The Housing Minister Brandon Lewis last week said that the Government wants to build 1 million homes by 2020 to solve our housing crisis of skyrocketing demand matched with a lack of supply. The need to address this is now acute, and there will be a concerted effort in the industry over the next few years. However with many reasons why building on greenfield sites is not the most advisable option, a far more sustainable alternative is presented by the hundreds of thousands of existing buildings lying empty across the UK.
Following re-election in May this year the Government published its house building policy saying it would make public sector land available to build a further 150,000 houses, which is laudable. It also announced the creation of 30 Housing Zones on brownfield sites which would provide a vital stimulus for building in urban areas. However there seems to be precious little in terms of national policy when it comes to unlocking the potential of reusing and refurbishing our unused buildings to create energy-efficient, good quality housing and kill two birds with one stone. This plentiful opportunity is being left to ad hoc initiatives by enlightened housing associations and developers when it could be a much more powerful source of progress.
Across our public sector there are swathes of empty buildings which are being maintained but are standing empty, and which could provide the raw materials for a sustainable refurbishment revolution. Even the City of London recorded vacant property rates around the 16% mark in 2005 (the DCLG has not been able to publish figures since then due to budget cuts), and if a case is not being made for releasing such assets even in an area of such premium real estate then clearly something is wrong. The NHS revealed in 2014 that is it is spending up to £60m annually on maintaining empty buildings which is a fairly shocking figure. Additionally, the bar doesn’t seem to be being raised for refurbishments when it comes to building performance in the Building Regulations in the same way as it is for new builds currently, which might force some of these buildings to be addressed.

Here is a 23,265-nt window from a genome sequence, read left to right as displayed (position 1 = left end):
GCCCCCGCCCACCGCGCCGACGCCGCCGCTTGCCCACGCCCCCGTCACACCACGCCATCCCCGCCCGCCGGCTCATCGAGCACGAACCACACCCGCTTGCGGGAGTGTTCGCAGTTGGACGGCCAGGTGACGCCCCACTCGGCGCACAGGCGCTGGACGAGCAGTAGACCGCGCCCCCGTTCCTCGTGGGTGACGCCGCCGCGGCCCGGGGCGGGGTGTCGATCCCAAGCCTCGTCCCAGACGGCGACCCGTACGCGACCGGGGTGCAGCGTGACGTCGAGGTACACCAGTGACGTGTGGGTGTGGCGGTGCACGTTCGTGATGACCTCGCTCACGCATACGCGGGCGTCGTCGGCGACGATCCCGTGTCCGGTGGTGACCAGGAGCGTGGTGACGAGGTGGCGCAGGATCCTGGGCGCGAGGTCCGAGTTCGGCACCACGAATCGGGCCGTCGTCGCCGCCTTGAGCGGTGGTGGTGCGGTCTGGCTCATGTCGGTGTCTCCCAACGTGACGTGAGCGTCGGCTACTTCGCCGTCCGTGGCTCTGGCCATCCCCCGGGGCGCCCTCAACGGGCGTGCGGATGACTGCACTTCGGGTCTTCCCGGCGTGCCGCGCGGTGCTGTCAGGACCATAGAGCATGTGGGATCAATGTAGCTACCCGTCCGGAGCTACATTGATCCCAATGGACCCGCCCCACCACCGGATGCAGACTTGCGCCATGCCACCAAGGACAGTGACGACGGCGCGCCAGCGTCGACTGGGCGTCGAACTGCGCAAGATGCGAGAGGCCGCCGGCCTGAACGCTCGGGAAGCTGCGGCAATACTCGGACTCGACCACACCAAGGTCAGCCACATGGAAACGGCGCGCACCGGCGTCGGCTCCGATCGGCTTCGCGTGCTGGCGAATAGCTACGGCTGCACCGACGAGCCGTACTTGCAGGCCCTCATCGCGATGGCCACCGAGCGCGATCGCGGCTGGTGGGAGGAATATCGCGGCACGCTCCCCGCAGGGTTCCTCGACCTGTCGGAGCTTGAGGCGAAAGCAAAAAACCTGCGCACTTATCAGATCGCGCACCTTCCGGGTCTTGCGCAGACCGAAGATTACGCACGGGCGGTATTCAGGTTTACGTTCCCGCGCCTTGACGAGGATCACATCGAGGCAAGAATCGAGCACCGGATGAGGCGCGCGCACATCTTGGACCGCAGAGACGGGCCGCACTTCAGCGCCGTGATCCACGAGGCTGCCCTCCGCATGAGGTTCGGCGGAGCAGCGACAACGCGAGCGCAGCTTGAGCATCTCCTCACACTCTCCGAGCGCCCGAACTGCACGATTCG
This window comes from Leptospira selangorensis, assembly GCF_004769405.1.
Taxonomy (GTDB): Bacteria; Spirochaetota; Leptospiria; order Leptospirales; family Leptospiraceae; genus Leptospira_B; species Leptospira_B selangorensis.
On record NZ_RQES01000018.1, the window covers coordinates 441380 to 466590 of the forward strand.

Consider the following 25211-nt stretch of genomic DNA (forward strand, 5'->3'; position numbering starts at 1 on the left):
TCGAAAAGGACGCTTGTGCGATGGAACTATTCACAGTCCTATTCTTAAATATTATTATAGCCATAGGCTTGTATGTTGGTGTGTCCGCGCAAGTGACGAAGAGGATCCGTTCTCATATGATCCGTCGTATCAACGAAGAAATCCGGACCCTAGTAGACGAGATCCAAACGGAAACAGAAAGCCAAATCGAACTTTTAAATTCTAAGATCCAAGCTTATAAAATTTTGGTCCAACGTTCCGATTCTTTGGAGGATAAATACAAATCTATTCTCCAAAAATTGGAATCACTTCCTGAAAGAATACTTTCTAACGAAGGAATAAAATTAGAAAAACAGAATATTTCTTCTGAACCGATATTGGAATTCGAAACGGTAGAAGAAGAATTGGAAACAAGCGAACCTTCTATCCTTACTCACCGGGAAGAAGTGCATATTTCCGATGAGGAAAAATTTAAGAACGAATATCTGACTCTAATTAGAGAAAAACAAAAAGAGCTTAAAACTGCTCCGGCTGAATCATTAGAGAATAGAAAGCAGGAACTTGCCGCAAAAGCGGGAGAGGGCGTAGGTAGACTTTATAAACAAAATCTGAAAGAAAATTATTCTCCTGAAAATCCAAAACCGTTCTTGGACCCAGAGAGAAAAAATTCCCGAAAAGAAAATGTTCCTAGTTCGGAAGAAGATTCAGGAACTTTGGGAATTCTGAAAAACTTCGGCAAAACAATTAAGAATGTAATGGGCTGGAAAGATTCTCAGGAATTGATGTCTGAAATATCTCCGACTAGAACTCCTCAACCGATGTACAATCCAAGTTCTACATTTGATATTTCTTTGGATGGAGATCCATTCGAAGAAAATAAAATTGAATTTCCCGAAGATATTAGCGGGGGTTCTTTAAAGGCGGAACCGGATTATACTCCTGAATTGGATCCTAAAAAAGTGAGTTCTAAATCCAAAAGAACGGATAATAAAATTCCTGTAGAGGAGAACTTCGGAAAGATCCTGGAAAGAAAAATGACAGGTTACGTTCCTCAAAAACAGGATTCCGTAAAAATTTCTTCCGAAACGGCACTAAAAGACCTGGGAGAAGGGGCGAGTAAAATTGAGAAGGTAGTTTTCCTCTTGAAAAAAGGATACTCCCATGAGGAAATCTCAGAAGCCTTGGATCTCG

The fact is, upgrading empty buildings into modern fit for purpose housing would be a sustainability double whammy. We would firstly be reusing existing resources in terms of land, building materials and their embodied energy. And while many of these buildings might provide a useful base in terms of building fabric to work from, whether they are Victorian or 1990s construction (in fact the latter might prove less energy efficient in some cases), upgrading them would produce sustainable assets from wasteful empty shells.
Clearly incentives such as tax breaks for companies investing in refurbishing empty buildings need to be looked at in order to encourage innovation and bravery, however the opportunity is clear. In many cases such schemes would answer
urgent housing needs in one fell swoop, creating sustainable, quality environments where people want to live. This could be the low hanging fruit that we urgently need to pick as a nation, and it’s crucial that the Government looks at a thorough review of our public assets to see where the opportunities are.